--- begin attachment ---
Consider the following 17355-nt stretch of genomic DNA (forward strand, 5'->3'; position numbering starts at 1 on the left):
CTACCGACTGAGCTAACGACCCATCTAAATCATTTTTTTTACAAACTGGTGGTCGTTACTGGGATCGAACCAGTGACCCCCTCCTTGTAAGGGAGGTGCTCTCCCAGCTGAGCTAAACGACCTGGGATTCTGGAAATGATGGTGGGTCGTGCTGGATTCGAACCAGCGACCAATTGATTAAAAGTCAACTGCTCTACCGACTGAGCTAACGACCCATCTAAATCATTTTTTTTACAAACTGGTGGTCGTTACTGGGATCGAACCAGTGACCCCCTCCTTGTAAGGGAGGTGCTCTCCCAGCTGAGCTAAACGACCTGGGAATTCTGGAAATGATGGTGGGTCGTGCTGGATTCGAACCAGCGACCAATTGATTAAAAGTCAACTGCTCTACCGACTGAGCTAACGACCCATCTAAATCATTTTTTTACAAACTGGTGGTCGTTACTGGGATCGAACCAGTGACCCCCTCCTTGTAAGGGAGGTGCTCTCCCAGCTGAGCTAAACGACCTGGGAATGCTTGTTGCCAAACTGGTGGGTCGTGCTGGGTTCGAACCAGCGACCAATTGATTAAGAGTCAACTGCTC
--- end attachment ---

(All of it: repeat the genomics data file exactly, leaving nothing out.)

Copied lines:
Consider the following 17355-nt stretch of genomic DNA (forward strand, 5'->3'; position numbering starts at 1 on the left):
CTACCGACTGAGCTAACGACCCATCTAAATCATTTTTTTTACAAACTGGTGGTCGTTACTGGGATCGAACCAGTGACCCCCTCCTTGTAAGGGAGGTGCTCTCCCAGCTGAGCTAAACGACCTGGGATTCTGGAAATGATGGTGGGTCGTGCTGGATTCGAACCAGCGACCAATTGATTAAAAGTCAACTGCTCTACCGACTGAGCTAACGACCCATCTAAATCATTTTTTTTACAAACTGGTGGTCGTTACTGGGATCGAACCAGTGACCCCCTCCTTGTAAGGGAGGTGCTCTCCCAGCTGAGCTAAACGACCTGGGAATTCTGGAAATGATGGTGGGTCGTGCTGGATTCGAACCAGCGACCAATTGATTAAAAGTCAACTGCTCTACCGACTGAGCTAACGACCCATCTAAATCATTTTTTTACAAACTGGTGGTCGTTACTGGGATCGAACCAGTGACCCCCTCCTTGTAAGGGAGGTGCTCTCCCAGCTGAGCTAAACGACCTGGGAATGCTTGTTGCCAAACTGGTGGGTCGTGCTGGGTTCGAACCAGCGACCAATTGATTAAGAGTCAACTGCTC